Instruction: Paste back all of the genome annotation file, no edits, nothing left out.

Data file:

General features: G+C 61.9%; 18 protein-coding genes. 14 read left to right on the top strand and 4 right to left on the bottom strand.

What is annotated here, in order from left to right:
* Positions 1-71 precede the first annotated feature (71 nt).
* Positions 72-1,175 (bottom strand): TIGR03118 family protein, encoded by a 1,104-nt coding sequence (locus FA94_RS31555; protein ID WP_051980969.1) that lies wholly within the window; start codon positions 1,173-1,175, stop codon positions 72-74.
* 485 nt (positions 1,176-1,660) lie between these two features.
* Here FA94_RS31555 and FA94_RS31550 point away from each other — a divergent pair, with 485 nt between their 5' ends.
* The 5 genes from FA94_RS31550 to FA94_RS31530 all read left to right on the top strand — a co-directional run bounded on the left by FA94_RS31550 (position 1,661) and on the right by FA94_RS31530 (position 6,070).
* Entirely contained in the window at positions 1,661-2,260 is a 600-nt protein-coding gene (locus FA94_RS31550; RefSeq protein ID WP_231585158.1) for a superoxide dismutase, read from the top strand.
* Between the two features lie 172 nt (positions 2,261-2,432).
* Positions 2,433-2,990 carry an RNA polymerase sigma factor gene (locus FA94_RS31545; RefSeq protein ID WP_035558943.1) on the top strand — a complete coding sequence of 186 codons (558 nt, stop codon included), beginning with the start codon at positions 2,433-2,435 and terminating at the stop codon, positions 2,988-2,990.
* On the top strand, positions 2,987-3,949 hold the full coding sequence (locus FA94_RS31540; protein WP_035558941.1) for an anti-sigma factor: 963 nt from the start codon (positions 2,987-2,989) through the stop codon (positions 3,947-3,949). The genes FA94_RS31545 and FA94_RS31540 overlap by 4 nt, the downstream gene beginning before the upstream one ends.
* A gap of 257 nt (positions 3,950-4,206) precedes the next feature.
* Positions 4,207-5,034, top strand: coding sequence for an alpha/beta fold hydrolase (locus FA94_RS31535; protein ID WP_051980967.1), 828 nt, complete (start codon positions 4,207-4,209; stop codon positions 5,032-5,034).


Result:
General features: G+C 61.9%; 18 protein-coding genes. 14 read left to right on the top strand and 4 right to left on the bottom strand.

What is annotated here, in order from left to right:
* Positions 1-71 precede the first annotated feature (71 nt).
* Positions 72-1,175 (bottom strand): TIGR03118 family protein, encoded by a 1,104-nt coding sequence (locus FA94_RS31555; protein ID WP_051980969.1) that lies wholly within the window; start codon positions 1,173-1,175, stop codon positions 72-74.
* 485 nt (positions 1,176-1,660) lie between these two features.
* Here FA94_RS31555 and FA94_RS31550 point away from each other — a divergent pair, with 485 nt between their 5' ends.
* The 5 genes from FA94_RS31550 to FA94_RS31530 all read left to right on the top strand — a co-directional run bounded on the left by FA94_RS31550 (position 1,661) and on the right by FA94_RS31530 (position 6,070).
* Entirely contained in the window at positions 1,661-2,260 is a 600-nt protein-coding gene (locus FA94_RS31550; RefSeq protein ID WP_231585158.1) for a superoxide dismutase, read from the top strand.
* Between the two features lie 172 nt (positions 2,261-2,432).
* Positions 2,433-2,990 carry an RNA polymerase sigma factor gene (locus FA94_RS31545; RefSeq protein ID WP_035558943.1) on the top strand — a complete coding sequence of 186 codons (558 nt, stop codon included), beginning with the start codon at positions 2,433-2,435 and terminating at the stop codon, positions 2,988-2,990.
* On the top strand, positions 2,987-3,949 hold the full coding sequence (locus FA94_RS31540; protein WP_035558941.1) for an anti-sigma factor: 963 nt from the start codon (positions 2,987-2,989) through the stop codon (positions 3,947-3,949). The genes FA94_RS31545 and FA94_RS31540 overlap by 4 nt, the downstream gene beginning before the upstream one ends.
* A gap of 257 nt (positions 3,950-4,206) precedes the next feature.
* Positions 4,207-5,034, top strand: coding sequence for an alpha/beta fold hydrolase (locus FA94_RS31535; protein ID WP_051980967.1), 828 nt, complete (start codon positions 4,207-4,209; stop codon positions 5,032-5,034).